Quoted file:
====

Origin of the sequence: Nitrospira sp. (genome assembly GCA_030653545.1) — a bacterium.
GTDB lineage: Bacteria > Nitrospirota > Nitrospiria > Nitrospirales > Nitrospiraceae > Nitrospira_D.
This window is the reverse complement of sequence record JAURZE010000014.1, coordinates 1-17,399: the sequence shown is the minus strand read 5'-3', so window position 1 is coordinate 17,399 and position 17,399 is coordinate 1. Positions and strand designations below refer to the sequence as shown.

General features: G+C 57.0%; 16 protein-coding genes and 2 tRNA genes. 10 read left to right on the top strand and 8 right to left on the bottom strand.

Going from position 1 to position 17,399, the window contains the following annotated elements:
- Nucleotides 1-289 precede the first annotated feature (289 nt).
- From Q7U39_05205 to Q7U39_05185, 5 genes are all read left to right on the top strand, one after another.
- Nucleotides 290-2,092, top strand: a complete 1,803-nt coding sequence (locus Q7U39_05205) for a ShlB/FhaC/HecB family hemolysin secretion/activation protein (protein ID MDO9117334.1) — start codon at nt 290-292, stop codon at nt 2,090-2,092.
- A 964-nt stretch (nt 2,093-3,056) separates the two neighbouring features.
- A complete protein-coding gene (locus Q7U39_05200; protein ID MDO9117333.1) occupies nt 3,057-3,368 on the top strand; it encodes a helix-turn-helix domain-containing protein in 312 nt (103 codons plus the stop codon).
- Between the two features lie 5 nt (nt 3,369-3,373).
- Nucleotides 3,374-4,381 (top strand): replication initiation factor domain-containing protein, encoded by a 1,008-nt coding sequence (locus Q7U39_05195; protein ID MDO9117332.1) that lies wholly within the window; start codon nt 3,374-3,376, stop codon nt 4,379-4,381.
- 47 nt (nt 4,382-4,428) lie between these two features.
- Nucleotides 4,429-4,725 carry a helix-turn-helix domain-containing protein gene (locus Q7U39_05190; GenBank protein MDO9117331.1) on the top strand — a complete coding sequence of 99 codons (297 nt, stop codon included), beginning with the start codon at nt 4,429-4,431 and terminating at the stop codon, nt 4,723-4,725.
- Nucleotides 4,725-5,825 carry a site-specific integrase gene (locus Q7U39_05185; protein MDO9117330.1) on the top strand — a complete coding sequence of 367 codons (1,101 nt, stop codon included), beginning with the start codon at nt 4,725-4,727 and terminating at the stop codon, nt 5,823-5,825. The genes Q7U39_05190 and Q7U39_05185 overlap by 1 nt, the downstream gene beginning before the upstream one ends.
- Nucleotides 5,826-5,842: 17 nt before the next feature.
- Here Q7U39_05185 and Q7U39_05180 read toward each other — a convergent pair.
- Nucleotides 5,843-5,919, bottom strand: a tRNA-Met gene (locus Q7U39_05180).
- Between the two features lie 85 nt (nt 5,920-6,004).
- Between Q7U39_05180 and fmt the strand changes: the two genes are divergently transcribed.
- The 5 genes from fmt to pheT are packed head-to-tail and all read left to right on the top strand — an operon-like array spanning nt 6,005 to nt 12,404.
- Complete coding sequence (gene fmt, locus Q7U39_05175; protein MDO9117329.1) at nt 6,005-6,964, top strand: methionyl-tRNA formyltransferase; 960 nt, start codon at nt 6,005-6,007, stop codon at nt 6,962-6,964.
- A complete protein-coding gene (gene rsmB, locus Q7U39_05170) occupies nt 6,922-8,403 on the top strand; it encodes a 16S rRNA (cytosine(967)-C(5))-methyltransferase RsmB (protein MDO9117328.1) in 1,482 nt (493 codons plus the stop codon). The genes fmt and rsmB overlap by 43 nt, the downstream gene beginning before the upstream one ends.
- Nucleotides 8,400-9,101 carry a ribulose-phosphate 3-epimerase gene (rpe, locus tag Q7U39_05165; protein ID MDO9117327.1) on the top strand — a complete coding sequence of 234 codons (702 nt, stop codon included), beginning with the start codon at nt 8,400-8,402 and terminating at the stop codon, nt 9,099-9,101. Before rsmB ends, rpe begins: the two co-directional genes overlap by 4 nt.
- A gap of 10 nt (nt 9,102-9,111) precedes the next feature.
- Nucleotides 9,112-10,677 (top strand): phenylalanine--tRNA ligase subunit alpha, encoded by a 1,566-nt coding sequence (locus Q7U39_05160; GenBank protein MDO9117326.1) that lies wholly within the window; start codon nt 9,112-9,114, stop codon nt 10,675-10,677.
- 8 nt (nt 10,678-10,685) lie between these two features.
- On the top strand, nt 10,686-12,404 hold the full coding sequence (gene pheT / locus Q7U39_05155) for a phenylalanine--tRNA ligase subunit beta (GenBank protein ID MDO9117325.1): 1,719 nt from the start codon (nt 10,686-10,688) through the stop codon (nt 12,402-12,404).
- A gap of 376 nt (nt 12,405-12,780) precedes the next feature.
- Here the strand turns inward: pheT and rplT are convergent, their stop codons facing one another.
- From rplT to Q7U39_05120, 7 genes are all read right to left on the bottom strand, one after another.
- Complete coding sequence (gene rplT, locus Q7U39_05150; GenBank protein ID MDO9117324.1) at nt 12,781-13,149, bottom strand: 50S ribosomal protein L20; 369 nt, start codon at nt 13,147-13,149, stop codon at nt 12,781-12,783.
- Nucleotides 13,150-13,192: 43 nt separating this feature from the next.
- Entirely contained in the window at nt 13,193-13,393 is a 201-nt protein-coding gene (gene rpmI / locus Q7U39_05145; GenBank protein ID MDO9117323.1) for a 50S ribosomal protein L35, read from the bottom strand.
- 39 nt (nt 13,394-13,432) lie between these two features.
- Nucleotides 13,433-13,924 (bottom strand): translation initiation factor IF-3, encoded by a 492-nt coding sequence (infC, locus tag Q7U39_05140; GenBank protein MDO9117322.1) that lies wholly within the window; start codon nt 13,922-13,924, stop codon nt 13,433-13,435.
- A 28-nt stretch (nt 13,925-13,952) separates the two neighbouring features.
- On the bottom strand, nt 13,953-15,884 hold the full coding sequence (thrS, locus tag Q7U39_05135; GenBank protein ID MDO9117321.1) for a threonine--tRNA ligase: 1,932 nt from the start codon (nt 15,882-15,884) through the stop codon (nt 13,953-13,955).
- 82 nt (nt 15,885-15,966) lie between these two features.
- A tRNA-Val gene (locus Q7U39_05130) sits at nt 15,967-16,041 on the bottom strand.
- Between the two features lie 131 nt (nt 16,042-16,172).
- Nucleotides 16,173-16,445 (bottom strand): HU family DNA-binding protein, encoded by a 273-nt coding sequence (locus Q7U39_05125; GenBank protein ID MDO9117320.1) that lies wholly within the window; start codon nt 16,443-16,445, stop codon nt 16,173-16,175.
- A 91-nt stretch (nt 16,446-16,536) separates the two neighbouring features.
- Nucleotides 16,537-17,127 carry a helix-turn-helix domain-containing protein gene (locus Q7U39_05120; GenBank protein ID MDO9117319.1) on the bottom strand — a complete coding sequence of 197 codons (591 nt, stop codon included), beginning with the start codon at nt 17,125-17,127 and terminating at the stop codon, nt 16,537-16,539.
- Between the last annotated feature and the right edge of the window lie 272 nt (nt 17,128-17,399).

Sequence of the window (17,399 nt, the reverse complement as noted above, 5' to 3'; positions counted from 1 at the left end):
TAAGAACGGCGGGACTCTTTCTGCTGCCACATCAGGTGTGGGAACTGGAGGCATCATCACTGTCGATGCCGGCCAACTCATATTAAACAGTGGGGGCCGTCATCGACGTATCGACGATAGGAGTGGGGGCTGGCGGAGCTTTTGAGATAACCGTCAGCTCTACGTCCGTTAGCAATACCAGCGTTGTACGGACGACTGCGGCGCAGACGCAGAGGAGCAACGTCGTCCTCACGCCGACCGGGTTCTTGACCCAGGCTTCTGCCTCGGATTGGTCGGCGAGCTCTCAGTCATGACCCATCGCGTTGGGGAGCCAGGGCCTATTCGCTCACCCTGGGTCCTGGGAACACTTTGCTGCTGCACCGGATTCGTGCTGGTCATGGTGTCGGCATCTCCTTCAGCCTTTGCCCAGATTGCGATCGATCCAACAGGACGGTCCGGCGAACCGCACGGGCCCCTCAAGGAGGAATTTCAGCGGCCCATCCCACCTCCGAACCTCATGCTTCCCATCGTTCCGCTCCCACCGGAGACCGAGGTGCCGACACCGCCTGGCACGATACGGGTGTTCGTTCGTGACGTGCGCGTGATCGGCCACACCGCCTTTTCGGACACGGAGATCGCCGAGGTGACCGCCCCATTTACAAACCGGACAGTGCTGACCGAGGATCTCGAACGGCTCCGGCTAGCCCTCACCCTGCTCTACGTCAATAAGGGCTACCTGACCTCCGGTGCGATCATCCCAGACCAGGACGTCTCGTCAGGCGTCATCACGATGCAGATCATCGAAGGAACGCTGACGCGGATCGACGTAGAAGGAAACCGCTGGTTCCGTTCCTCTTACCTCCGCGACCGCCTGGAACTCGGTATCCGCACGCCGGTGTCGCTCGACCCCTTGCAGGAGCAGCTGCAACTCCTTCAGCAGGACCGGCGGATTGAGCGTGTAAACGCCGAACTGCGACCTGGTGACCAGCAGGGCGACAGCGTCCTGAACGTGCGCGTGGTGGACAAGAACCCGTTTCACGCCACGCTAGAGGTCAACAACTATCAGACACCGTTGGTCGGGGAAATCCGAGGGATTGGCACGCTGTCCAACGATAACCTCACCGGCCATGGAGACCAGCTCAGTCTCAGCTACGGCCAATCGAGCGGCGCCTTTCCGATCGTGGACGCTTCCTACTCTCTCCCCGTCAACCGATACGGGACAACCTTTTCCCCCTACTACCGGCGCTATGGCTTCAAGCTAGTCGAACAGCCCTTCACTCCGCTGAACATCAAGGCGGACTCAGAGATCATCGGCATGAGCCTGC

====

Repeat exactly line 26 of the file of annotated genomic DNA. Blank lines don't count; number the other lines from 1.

- Nucleotides 9,112-10,677 (top strand): phenylalanine--tRNA ligase subunit alpha, encoded by a 1,566-nt coding sequence (locus Q7U39_05160; GenBank protein MDO9117326.1) that lies wholly within the window; start codon nt 9,112-9,114, stop codon nt 10,675-10,677.